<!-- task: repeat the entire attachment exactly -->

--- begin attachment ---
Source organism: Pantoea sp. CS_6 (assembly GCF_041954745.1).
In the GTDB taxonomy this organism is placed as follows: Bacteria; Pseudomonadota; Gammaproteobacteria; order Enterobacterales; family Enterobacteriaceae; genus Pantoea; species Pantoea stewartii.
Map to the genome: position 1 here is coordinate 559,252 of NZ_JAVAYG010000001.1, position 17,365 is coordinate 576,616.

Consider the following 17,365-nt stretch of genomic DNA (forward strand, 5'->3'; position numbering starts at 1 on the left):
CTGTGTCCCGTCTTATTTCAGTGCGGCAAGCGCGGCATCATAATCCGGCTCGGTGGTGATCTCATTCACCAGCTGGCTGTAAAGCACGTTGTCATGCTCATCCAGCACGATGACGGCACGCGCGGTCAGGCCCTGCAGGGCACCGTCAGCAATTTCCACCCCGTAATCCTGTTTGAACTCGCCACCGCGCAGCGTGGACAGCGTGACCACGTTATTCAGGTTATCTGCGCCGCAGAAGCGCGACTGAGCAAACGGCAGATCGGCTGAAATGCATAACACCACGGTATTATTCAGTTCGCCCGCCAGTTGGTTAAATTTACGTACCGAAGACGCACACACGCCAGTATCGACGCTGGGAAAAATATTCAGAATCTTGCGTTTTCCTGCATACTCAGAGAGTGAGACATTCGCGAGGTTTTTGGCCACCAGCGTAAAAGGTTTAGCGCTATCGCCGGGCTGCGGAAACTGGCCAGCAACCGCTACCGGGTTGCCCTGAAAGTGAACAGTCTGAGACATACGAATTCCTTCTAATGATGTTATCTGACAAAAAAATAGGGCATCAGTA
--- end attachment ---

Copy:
Source organism: Pantoea sp. CS_6 (assembly GCF_041954745.1).
In the GTDB taxonomy this organism is placed as follows: Bacteria; Pseudomonadota; Gammaproteobacteria; order Enterobacterales; family Enterobacteriaceae; genus Pantoea; species Pantoea stewartii.
Map to the genome: position 1 here is coordinate 559,252 of NZ_JAVAYG010000001.1, position 17,365 is coordinate 576,616.

Consider the following 17,365-nt stretch of genomic DNA (forward strand, 5'->3'; position numbering starts at 1 on the left):
CTGTGTCCCGTCTTATTTCAGTGCGGCAAGCGCGGCATCATAATCCGGCTCGGTGGTGATCTCATTCACCAGCTGGCTGTAAAGCACGTTGTCATGCTCATCCAGCACGATGACGGCACGCGCGGTCAGGCCCTGCAGGGCACCGTCAGCAATTTCCACCCCGTAATCCTGTTTGAACTCGCCACCGCGCAGCGTGGACAGCGTGACCACGTTATTCAGGTTATCTGCGCCGCAGAAGCGCGACTGAGCAAACGGCAGATCGGCTGAAATGCATAACACCACGGTATTATTCAGTTCGCCCGCCAGTTGGTTAAATTTACGTACCGAAGACGCACACACGCCAGTATCGACGCTGGGAAAAATATTCAGAATCTTGCGTTTTCCTGCATACTCAGAGAGTGAGACATTCGCGAGGTTTTTGGCCACCAGCGTAAAAGGTTTAGCGCTATCGCCGGGCTGCGGAAACTGGCCAGCAACCGCTACCGGGTTGCCCTGAAAGTGAACAGTCTGAGACATACGAATTCCTTCTAATGATGTTATCTGACAAAAAAATAGGGCATCAGTA